Florida’s solar energy rebate program is a 20% cash rebate on all solar equipment purchased between June 1, 2020 and December 31, 2020. The state of Florida passed legislation in March 2020 to exempt solar equipment (including solar panels, solar water heaters, and solar trackers) and other associated costs (including permits and contractors’ fees) from property taxes, saving homeowners up to $15,000 in combined property tax and rebate savings. This is in addition to the $6,600 in Federal tax rebates which will be received by individuals and businesses who purchase solar equipment. The Federal Income Tax Act of 2020 (P.L. No. 114–190) specifies that all taxable income from sources within, and earnings from sources outside of, the United States are eligible for this income tax rebate.
This article will discuss the details of the Florida solar energy rebate program. You will learn about the types of solar equipment that qualify for the rebate, how to calculate your rebate, and how to qualify for the maximum possible rebate of $15,000.
Types Of Solar Equipment
The Act specifies that the rebate is available on “solar equipment” as defined by the IRS. This includes solar panels, solar water heaters, and solar trackers. The rebate is not available on items such as solar hot-tubs or pool heaters. The Act also does not include generators, batteries, or electronic readers as eligible items.
Many installers will provide a quote for a comprehensive energy audit which includes all of the above and can be used to determine your approximate rebate amount. Be sure to ask about any additional charges such as labor fees or permits which may apply. These are all considered separate items and will result in a higher total cost.
What About Equipment Already In Place?
If you already have solar equipment in place at your home or business, you will need to file an extension to ensure you file your rebate by the deadline. The Act requires that all applications for the rebate be filed by April 30, 2021. This means that all solar equipment purchased after March 31, 2021 will be subject to the higher sales tax percentage.
The deadline for the extension is December 31, 2021. Be sure to contact the IRS with any questions regarding the solar energy rebate program. Visit the IRS website for additional information here.
How Do I Calculate My Rebate?
The Act specifies that the rebate will be figured on the price paid for qualifying solar equipment minus any sales tax paid. Thus, you must first look up the price of the equipment in your area. You can use an online price search tool to find equipment prices by entering your ZIP code and selecting the appropriate product. This will provide you with the approximate cost of installing the system.
The Act also specifies that there will be a 20% cash rebate on all solar equipment purchased between June 1, 2020 and December 31, 2020. Thus, you must first determine your total cost of purchasing the equipment. This will involve adding up all of the costs associated with the system, including the price of all solar equipment, building permits, and inspections. This is the total cost which you will need to subtract from your total purchase price in order to arrive at your net cost.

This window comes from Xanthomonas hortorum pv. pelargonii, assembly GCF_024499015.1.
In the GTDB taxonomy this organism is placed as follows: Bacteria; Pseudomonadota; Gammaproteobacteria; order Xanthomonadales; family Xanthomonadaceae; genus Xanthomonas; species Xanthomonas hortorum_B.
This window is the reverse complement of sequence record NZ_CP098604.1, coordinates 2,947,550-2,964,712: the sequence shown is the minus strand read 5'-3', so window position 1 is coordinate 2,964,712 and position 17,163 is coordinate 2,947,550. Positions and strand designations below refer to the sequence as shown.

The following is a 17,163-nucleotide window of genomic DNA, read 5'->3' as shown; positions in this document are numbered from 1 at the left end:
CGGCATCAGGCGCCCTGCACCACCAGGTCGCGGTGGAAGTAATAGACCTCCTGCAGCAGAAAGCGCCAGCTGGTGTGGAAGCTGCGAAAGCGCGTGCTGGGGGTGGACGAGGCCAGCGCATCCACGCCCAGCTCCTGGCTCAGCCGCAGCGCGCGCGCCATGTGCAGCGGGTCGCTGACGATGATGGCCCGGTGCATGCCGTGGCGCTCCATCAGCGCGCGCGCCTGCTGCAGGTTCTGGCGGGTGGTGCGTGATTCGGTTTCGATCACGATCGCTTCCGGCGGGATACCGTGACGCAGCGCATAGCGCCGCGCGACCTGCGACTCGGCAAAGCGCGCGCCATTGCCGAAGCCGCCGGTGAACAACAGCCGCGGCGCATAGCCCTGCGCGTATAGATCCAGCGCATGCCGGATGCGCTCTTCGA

The Act provides for an additional 10% cash rebate, if your system produces more energy than you use. To qualify for the additional rebate, you must install a solar energy storage system with a capacity of at least 2 kWh. This system will allow you to store energy which is generated during the day when prices are highest and use it during the night or days when the sun isn’t shining. Storage systems which are capable of storing more than 2 kWh will result in an even larger rebate. For more information about this program, visit the IRS website here or click here.
Eligibility For The Florida Solar Energy Rebate Program
The Act specifies that the Florida solar energy rebate program is open to “residential and commercial solar energy systems located in the state of Florida.” This means that homeowners, businesses (including multi-family dwellings), and government entities (including schools and universities) are all eligible to receive the rebate. Individual taxpayers (IRS link) are also eligible for the rebate if they purchase solar equipment and have an active annual income. Active annual income is defined as income which is derived from wages, farming, fishing, or sales of goods.
An individual or business which purchases solar equipment and files for the rebate within the first year will receive a 20% cash rebate on all solar equipment purchased. This will be increased to 30% for any person or business who files for the rebate within the first three years. The Act also allows for a 100% federal income tax credit on all solar equipment purchased and installed in 2021.
This credit will be available regardless of whether or not you file for the rebate. However, the credit will be phased out for individuals and businesses who have an income over $150,000 and whose taxable income is $75,000 or more. Thus, those who purchase expensive equipment and choose to not file for the rebate may still be able to claim the credit in full.
An eligible individual or business which has an income of over $150,000 will also see a 10% cash rebate on all solar equipment added in the last year of the agreement.
How Much Can I Claim?
The Act allows for a maximum cash rebate of $15,000 on all solar equipment purchased between June 1, 2020 and December 31, 2020. Thus, you must first determine the total cost of your system which is considered qualified solar equipment. This amount will be your net cost. You can then subtract 20% (the rebate) from this amount to obtain your approximate rebate value. If you have additional costs (insurance, permits, and engineering fees) which you must add back into your net cost, you can increase your rebate value by that amount.